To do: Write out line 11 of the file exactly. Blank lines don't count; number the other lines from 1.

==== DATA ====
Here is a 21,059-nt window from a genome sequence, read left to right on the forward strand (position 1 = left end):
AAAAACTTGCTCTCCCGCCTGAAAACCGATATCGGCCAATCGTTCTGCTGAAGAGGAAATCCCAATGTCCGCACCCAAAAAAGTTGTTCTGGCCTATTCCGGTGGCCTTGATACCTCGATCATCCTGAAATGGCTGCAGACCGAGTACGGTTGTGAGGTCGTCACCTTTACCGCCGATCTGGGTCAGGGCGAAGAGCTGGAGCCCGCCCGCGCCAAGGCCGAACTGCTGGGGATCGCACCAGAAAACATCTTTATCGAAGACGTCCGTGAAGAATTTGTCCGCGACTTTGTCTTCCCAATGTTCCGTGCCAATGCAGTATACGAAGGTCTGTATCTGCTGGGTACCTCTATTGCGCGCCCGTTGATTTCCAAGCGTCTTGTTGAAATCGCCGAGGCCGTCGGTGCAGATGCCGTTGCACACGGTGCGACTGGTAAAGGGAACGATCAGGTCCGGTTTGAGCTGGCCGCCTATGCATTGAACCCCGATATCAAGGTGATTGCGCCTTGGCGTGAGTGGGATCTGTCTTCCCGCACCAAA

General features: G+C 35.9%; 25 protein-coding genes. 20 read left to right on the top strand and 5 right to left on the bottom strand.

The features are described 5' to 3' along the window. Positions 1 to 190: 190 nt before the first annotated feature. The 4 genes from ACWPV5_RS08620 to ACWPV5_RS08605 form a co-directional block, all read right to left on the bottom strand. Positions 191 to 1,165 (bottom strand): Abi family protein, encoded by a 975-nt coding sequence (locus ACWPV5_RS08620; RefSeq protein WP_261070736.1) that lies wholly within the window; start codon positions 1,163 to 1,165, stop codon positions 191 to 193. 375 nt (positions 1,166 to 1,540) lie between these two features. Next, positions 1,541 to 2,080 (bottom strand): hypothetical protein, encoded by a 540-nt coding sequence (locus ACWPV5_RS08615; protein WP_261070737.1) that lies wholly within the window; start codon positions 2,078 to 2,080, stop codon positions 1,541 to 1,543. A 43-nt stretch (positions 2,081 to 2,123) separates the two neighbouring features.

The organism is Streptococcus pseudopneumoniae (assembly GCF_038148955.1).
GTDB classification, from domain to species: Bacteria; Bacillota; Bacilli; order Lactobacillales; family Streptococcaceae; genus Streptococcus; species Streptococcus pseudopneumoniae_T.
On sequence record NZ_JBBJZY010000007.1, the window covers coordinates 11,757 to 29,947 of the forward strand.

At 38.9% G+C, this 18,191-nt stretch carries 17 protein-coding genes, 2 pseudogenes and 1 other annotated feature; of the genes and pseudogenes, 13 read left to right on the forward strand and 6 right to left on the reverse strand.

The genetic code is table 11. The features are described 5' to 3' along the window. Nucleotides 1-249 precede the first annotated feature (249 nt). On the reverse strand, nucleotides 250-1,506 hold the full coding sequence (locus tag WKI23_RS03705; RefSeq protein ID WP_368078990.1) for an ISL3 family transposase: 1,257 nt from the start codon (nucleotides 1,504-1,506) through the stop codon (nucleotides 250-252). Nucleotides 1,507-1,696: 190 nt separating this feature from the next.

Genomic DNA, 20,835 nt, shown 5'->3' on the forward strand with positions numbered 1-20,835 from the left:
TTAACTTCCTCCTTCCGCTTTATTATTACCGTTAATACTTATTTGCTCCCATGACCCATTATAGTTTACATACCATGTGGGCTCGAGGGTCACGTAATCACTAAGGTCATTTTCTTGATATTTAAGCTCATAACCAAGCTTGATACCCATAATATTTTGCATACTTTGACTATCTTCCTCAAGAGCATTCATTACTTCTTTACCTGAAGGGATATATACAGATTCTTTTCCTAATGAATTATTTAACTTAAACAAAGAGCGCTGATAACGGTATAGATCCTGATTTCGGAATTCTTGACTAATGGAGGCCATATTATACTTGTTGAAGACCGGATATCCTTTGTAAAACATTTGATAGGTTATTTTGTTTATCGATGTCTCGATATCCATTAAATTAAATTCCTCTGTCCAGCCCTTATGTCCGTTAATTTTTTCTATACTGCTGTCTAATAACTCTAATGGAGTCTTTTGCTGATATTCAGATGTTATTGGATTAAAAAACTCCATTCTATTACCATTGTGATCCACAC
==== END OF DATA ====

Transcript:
TTAACTTCCTCCTTCCGCTTTATTATTACCGTTAATACTTATTTGCTCCCATGACCCATTATAGTTTACATACCATGTGGGCTCGAGGGTCACGTAATCACTAAGGTCATTTTCTTGATATTTAAGCTCATAACCAAGCTTGATACCCATAATATTTTGCATACTTTGACTATCTTCCTCAAGAGCATTCATTACTTCTTTACCTGAAGGGATATATACAGATTCTTTTCCTAATGAATTATTTAACTTAAACAAAGAGCGCTGATAACGGTATAGATCCTGATTTCGGAATTCTTGACTAATGGAGGCCATATTATACTTGTTGAAGACCGGATATCCTTTGTAAAACATTTGATAGGTTATTTTGTTTATCGATGTCTCGATATCCATTAAATTAAATTCCTCTGTCCAGCCCTTATGTCCGTTAATTTTTTCTATACTGCTGTCTAATAACTCTAATGGAGTCTTTTGCTGATATTCAGATGTTATTGGATTAAAAAACTCCATTCTATTACCATTGTGATCCACAC